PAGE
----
As built, the anti-shipping role is supported by the RGM-84 Harpoon Block 1C surface-to-surface missile, mounted in two quadruple launch tubes at the main deck level between the funnel and the helicopter hangar.[4][5] For anti-aircraft self-defence the ships are armed with the Sea Sparrow vertical launch surface-to-air missile in two Mk 48 Mod 0 eight-cell launchers placed to port and starboard of the funnel. The vessels carry 16 missiles.[5] A Raytheon/General Dynamics Phalanx Mark 15 Mod 21 Close-In Weapon System (CIWS) is mounted on top of the helicopter hangar for "last-ditch" defence against targets that evade the Sea Sparrow.[5]

As built, the main gun on the forecastle is a 57 mm (2.2 in)/70 calibre Mark 2 gun from Bofors.[a] The gun is capable of firing 2.4-kilogram (5.3 lb) shells at a rate of 220 rounds per minute at a range of more than 17 kilometres (11 mi).[5]

Countermeasures and sensors

As built, the decoy system comprises two BAE Systems Shield Mark 2 decoy launchers which fire chaff to 2 kilometres (1.2 mi) and infrared rockets to 169 metres (185 yd) in distraction, confusion and centroid seduction modes. The torpedo decoy is the AN/SLQ-25A Nixie towed acoustic decoy from Argon ST. The ship's radar warning receiver, the CANEWS (Canadian Electronic Warfare System), SLQ-501, and the radar jammer, SLQ-505, were developed by Thorn and Lockheed Martin Canada.[5]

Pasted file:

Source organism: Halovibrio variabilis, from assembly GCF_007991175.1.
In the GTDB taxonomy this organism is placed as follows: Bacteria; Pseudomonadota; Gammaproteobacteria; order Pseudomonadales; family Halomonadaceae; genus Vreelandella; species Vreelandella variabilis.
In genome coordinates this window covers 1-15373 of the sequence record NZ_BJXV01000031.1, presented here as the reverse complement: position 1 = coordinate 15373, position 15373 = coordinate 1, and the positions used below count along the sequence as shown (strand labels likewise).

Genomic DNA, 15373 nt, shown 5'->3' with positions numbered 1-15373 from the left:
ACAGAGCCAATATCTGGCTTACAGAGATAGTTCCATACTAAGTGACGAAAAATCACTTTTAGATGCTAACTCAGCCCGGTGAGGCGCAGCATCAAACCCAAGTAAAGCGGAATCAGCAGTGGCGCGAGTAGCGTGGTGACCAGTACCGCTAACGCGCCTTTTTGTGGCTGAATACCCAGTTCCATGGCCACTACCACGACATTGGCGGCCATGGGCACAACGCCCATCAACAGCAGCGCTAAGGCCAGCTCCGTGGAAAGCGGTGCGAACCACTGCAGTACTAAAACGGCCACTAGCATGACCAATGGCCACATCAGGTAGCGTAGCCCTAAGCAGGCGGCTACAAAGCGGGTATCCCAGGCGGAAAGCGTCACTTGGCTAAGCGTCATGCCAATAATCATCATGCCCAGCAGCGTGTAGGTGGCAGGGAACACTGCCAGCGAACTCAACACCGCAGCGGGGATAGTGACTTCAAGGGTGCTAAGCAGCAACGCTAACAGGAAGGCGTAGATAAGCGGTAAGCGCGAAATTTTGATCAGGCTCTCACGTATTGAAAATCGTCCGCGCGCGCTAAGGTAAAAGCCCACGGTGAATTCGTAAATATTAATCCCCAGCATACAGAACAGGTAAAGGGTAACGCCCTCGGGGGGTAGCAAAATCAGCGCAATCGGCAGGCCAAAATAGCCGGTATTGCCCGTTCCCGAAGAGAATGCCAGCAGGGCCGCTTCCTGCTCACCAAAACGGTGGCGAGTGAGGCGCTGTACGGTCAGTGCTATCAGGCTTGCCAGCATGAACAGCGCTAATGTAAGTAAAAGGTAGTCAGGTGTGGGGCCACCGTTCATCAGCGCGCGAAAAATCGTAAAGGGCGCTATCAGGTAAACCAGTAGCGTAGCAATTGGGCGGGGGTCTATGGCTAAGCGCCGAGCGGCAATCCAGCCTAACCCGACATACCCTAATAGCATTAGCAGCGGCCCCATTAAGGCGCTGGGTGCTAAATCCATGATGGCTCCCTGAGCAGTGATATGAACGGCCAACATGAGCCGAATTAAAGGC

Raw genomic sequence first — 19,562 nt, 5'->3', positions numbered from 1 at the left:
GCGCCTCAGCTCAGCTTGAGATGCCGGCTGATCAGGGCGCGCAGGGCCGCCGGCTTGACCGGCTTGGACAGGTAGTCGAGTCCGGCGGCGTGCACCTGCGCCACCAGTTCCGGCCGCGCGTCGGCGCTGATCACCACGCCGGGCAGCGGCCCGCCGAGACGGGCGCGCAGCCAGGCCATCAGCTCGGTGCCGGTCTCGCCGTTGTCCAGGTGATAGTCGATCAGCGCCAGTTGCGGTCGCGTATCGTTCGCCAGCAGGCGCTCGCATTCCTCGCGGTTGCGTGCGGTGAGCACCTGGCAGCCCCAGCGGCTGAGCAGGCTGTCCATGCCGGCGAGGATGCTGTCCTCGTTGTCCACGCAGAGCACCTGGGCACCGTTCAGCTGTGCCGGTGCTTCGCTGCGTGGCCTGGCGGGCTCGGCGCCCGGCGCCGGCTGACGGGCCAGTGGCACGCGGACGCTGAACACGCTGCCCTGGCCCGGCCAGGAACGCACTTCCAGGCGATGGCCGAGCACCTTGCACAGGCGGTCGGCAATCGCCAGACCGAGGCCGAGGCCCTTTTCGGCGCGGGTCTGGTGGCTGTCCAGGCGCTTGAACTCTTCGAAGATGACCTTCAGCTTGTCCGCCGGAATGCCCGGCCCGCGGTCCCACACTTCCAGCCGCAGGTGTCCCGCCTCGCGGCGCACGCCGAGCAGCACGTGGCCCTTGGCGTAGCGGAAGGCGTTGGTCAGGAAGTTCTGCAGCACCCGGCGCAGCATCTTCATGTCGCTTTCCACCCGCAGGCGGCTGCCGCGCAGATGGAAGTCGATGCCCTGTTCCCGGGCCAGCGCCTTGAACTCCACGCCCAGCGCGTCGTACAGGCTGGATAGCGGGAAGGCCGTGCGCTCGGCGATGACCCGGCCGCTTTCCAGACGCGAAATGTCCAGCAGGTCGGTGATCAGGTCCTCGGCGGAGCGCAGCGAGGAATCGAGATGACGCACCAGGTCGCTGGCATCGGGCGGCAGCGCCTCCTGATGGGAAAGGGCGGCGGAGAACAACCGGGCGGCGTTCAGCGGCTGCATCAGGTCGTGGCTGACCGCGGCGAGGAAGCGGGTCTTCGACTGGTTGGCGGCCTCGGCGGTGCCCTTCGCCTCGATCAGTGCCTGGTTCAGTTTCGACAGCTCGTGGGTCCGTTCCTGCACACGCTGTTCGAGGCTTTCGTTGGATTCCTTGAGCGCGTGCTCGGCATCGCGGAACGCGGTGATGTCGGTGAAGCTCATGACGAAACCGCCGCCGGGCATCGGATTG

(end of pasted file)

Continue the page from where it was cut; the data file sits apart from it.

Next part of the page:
Two Thales Nederland (formerly Signaal) SPG-503 (STIR 1.8) fire control radars are installed one on the roof of the bridge and one on the raised radar platform immediately forward of the helicopter hangar. The ship is also fitted with Raytheon AN/SPS-49(V)5 long-range active air search radar operating at C and D bands, Ericsson HC150 Sea Giraffe medium-range air and surface search radar operating at G and H bands, and Kelvin Hughes Type 1007 I-band navigation radar. The sonar suite includes the CANTASS Canadian Towed Array and GD-C AN/SQS-510 hull mounted sonar and incorporates an acoustic range prediction system. The sonobuoy processing system is the GD-C AN/UYS-503.[5]

Modernization

The Halifax class underwent a modernization program, known as the Halifax Class Modernization (HCM) program, in order to update the frigates' capabilities in combatting modern smaller, faster and more mobile threats. This involved upgrading the command and control, radar, communications, electronic warfare and armament systems. Further improvements, such as modifying the vessel to accommodate the new Sikorsky CH-148 Cyclone helicopter and satellite links will be done separately from the main Frigate Equipment Life Extension (FELEX) program.[6]